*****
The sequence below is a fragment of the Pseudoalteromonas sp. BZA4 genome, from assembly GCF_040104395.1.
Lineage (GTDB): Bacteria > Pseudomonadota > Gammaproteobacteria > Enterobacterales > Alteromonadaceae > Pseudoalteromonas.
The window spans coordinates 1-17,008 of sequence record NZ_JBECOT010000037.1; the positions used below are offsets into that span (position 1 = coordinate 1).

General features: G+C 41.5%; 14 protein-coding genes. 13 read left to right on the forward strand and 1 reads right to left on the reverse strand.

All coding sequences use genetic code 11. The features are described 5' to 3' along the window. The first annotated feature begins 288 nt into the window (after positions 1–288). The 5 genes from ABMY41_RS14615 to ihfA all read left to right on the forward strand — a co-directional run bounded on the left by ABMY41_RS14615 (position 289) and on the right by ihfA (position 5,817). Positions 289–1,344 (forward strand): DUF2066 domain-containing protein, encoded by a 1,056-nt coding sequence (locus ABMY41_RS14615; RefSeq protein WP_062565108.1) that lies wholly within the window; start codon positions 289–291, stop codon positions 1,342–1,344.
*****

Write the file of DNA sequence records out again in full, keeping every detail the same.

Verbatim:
The sequence below is a fragment of the Pseudoalteromonas sp. BZA4 genome, from assembly GCF_040104395.1.
Lineage (GTDB): Bacteria > Pseudomonadota > Gammaproteobacteria > Enterobacterales > Alteromonadaceae > Pseudoalteromonas.
The window spans coordinates 1-17,008 of sequence record NZ_JBECOT010000037.1; the positions used below are offsets into that span (position 1 = coordinate 1).

General features: G+C 41.5%; 14 protein-coding genes. 13 read left to right on the forward strand and 1 reads right to left on the reverse strand.

All coding sequences use genetic code 11. The features are described 5' to 3' along the window. The first annotated feature begins 288 nt into the window (after positions 1–288). The 5 genes from ABMY41_RS14615 to ihfA all read left to right on the forward strand — a co-directional run bounded on the left by ABMY41_RS14615 (position 289) and on the right by ihfA (position 5,817). Positions 289–1,344 (forward strand): DUF2066 domain-containing protein, encoded by a 1,056-nt coding sequence (locus ABMY41_RS14615; RefSeq protein WP_062565108.1) that lies wholly within the window; start codon positions 289–291, stop codon positions 1,342–1,344.